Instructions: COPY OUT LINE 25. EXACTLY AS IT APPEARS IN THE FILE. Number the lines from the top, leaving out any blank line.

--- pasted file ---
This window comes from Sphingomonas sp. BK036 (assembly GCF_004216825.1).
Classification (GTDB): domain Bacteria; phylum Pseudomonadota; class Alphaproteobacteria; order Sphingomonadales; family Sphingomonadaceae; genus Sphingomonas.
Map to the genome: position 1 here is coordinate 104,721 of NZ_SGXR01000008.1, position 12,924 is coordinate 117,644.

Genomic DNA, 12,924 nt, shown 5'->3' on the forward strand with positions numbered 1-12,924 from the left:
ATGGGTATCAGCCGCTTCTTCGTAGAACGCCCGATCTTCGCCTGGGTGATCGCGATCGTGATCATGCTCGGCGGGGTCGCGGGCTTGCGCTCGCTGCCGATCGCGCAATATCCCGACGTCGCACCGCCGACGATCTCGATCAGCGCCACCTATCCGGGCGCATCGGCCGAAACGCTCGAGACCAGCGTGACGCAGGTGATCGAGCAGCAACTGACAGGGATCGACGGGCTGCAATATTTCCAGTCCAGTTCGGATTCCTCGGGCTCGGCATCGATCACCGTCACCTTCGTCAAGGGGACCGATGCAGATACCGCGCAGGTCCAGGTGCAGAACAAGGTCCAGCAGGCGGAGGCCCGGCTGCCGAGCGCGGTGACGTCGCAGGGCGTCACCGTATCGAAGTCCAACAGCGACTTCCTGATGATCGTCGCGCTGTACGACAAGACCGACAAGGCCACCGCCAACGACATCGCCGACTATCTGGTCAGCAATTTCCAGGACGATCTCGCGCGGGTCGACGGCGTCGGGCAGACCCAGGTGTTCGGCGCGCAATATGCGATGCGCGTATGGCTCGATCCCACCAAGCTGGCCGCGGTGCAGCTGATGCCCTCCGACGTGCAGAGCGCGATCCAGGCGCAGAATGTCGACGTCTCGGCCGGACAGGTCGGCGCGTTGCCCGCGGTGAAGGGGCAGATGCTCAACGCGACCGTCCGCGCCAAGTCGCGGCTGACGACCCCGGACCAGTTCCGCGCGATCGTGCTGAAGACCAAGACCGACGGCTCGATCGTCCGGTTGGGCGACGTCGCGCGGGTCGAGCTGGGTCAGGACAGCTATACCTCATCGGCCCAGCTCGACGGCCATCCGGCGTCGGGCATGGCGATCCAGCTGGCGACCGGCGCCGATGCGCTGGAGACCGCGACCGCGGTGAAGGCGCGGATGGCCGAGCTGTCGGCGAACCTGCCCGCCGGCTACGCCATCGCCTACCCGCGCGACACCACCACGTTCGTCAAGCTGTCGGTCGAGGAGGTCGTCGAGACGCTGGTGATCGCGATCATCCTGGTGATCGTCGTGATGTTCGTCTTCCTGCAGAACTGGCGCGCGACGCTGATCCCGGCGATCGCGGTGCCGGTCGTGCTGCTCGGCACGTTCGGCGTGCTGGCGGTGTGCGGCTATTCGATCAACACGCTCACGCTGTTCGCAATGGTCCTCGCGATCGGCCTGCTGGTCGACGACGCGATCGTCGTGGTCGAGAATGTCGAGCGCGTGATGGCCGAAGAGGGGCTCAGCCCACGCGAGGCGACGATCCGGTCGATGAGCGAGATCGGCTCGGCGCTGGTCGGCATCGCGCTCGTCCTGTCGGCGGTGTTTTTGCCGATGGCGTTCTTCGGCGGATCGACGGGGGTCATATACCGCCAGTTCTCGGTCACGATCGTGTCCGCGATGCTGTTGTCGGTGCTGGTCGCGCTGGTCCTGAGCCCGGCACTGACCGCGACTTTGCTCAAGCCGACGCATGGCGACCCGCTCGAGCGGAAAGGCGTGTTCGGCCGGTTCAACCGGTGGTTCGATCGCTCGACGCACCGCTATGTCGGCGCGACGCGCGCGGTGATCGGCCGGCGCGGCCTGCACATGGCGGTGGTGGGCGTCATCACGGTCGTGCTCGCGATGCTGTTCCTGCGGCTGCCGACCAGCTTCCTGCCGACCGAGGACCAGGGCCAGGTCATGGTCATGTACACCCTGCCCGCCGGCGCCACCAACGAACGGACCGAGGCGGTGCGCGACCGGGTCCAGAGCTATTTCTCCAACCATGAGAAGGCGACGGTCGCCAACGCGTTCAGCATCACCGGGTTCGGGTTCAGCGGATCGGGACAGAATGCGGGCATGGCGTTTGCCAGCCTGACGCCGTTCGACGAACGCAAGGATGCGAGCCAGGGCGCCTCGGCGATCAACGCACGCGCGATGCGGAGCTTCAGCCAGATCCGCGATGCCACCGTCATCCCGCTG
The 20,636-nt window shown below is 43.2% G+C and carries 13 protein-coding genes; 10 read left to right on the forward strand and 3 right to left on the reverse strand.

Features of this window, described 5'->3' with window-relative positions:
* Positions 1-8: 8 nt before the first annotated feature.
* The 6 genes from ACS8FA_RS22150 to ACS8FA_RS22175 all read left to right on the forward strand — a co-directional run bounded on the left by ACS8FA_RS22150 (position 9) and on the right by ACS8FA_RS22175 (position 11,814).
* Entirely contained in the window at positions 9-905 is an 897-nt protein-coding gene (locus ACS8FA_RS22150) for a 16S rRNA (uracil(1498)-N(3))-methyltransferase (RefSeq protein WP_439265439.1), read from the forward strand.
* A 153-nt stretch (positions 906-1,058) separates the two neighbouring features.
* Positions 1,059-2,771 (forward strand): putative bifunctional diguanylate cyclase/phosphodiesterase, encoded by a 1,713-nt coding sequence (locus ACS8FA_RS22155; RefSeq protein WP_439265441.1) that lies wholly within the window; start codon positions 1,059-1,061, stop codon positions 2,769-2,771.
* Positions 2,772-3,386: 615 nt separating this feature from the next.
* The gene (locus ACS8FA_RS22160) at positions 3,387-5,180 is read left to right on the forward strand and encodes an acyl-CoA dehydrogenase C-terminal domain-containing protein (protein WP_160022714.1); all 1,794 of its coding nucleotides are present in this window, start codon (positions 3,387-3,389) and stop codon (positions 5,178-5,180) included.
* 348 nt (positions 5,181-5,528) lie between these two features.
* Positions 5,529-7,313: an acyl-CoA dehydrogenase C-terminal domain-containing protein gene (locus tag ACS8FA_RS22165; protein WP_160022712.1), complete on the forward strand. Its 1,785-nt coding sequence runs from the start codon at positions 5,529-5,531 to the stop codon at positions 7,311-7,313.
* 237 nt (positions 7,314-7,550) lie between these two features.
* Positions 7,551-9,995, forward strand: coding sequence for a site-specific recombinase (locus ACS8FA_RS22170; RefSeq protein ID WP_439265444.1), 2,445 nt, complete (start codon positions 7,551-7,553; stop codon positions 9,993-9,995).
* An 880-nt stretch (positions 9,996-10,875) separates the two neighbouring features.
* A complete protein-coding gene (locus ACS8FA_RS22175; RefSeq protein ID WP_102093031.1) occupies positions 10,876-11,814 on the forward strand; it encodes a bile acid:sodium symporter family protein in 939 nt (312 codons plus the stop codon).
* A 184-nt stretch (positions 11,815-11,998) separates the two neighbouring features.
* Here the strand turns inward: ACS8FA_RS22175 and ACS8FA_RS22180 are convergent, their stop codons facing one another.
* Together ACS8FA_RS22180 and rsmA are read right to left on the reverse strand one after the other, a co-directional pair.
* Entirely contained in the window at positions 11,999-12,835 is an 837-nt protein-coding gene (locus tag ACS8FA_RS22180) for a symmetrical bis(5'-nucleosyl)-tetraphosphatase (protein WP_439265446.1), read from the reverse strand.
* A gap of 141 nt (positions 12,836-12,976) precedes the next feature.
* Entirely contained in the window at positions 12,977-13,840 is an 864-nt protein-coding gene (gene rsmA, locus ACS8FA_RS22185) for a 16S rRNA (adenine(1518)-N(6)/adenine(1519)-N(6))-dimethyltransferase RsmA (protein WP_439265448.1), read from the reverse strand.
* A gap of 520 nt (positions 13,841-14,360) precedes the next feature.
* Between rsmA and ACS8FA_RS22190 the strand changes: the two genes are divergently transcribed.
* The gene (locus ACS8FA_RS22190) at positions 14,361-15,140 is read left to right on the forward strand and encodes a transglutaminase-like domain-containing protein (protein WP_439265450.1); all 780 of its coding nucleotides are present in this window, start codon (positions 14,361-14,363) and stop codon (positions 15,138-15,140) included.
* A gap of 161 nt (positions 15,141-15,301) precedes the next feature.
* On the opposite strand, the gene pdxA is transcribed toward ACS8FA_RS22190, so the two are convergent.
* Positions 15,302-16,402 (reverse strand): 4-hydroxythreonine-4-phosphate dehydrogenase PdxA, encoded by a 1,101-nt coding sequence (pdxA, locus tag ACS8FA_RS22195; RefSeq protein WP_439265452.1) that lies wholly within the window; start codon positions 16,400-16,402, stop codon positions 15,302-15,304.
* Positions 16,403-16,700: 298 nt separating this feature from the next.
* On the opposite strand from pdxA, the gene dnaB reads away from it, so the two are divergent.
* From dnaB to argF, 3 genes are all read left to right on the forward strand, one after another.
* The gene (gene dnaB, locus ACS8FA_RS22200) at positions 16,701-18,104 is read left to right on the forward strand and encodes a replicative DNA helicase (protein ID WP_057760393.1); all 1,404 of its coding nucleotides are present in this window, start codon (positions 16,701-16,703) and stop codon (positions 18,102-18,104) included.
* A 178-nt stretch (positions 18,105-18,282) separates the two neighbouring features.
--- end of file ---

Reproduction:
* A gap of 141 nt (positions 12,836-12,976) precedes the next feature.